P. Blomenkemper et al. (2018):
hidden cradle of plant evolution in Permian tropical lowlands. Abstract,
Science, 362: 1414-1416. See also
(researchers from the University of Münster report on their findings), and
(Scinexx article, in German).
"... These fossils, which include the earliest records of conifers, push back the ages of several important seed-plant lineages. Some of these lineages appear to span the mass extinction event at the end of the Permian, which suggests that the communities they supported may have been more stable than expected over this transition ...".
D.J. Bottjer (2012): Life in the Early Triassic Ocean. Science, 338: 336-337.
! D.J. Bottjer et al. (2008): Understanding mechanisms for the end-Permian mass extinction and the protracted Early Triassic aftermath and recovery. In PDF, GSA Today, 18.
David J. BOTTJER (2004), Department of Earth Sciences, Univ of Southern California, Los Angeles: THE EARLY TRIASSIC AND THE SUPERCONTINENT CYCLE. Abstract, 2004 Denver GSA Annual Meeting.
Samuel A. Bowring, Douglas H. Erwin, and Yukio Isozaki: The tempo of mass extinction and recovery: The end-Permian example. Proc Natl Acad Sci U S A (PNAS, The National Academy of Sciences). 1999, 96(16): 8827-8828.
! A. Brayard et al. (2017): Unexpected Early Triassic marine ecosystem and the rise of the Modern evolutionary fauna. In PDF, Science Advances, 3. See also here.
The Bristol Palaeobiology Research Group,
Dept. of Earth Sciences, University of Bristol, UK:
! The Permo-Triassic mass extinction and its aftermath.
L.A. Buatois et al. (2016):
Mesozoic Lacustrine Revolution. Abstract,
The Trace-Fossil Record of Major Evolutionary Events, Series Topics in Geobiology,
! See also here (in PDF).
! S.D. Burgess et al. (2014): High-precision timeline for Earth´s most severe extinction. In PDF, Proc. Natl. Acad. Sci. USA, 111. See also here.
D.J. Button et al. (2017):
extinctions drove increased global faunal cosmopolitanism on the supercontinent Pangaea.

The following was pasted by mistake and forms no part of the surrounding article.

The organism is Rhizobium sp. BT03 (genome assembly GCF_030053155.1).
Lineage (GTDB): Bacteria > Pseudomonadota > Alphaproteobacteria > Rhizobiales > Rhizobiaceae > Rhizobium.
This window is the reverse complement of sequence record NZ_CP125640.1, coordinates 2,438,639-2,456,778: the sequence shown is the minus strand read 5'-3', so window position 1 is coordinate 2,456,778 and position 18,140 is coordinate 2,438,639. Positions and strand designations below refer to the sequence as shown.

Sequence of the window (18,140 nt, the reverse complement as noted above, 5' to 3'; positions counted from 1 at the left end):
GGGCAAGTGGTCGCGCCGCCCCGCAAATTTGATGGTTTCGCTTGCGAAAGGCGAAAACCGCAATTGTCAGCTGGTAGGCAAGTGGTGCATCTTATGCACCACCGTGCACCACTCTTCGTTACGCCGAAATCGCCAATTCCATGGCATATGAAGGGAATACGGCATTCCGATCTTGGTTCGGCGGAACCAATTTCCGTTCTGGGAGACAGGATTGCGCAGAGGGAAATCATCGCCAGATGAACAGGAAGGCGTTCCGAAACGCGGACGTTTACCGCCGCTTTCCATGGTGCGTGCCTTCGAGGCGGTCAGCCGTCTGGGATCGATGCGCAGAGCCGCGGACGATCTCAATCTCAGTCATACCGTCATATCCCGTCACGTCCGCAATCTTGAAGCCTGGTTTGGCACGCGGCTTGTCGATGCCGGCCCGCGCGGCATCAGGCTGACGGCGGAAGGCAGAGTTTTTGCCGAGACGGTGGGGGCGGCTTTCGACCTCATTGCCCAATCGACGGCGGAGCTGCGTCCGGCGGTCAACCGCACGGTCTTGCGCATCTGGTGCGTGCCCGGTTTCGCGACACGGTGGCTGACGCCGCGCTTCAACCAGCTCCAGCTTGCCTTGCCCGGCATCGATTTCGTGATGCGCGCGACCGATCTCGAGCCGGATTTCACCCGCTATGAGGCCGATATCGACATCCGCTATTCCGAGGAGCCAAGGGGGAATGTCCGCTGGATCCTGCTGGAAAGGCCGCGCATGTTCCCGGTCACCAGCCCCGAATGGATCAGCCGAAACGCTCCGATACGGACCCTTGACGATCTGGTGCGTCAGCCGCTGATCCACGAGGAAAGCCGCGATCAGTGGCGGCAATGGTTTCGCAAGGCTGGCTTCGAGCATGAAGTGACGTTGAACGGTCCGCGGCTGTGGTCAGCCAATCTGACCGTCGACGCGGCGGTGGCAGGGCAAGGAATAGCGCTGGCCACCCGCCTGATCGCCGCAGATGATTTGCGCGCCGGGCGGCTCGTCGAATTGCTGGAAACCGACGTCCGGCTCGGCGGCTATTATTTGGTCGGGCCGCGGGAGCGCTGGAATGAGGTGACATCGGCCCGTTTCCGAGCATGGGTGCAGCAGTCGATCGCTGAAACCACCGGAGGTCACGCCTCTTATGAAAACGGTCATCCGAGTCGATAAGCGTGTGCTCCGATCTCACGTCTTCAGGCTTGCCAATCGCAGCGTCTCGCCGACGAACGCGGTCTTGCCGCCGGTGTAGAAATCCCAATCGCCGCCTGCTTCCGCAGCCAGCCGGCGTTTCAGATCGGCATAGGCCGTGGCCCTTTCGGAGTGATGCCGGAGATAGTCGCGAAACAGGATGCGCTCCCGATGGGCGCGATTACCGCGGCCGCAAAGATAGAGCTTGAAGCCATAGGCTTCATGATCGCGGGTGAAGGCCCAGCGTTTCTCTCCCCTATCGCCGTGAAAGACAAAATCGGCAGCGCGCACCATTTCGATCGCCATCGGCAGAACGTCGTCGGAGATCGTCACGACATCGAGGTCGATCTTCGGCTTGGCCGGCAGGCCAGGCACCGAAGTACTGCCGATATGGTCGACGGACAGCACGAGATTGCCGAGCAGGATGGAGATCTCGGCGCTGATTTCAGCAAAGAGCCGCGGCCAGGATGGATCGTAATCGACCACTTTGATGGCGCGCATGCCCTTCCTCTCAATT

Open access, Nature Communications, 8: 1–8.
"... 891 terrestrial vertebrate species spanning the late Permian through Early Jurassic. This key interval witnessed the Permian–Triassic and Triassic–Jurassic mass extinctions, the onset of fragmentation of the supercontinent Pangaea, and the origins of dinosaurs and many modern vertebrate groups. Our results recover significant increases in global faunal cosmopolitanism following both mass extinctions, driven mainly by new, widespread taxa, leading to homogenous ‘disaster faunas’. Cosmopolitanism subsequently declines in post-recovery communities. ..."
B. Cascales-Miñana et al. (2015): A palaeobotanical perspective on the great end-Permian biotic crisis. Abstract. See also here (in PDF).
! Zhong-Qiang Chen and Michael J. Benton (2012): The timing and pattern of biotic recovery following the end-Permian mass extinction. In PDF, Nature Geoscience.
R. Chatterjee et al. (2014): Dwarfism and Lilliput effect: a study on the Glossopteris from the late Permian and early Triassic of India. In PDF, Current Science. See also here and there (abstract).
Zhong-Qiang Chen et al. (2014): State Key Laboratory of Biogeology and Environmental Geology, Global review of the Permian-Triassic mass extinction and subsequent recovery: Part I. In PDF, Earth-Science Reviews. See also here.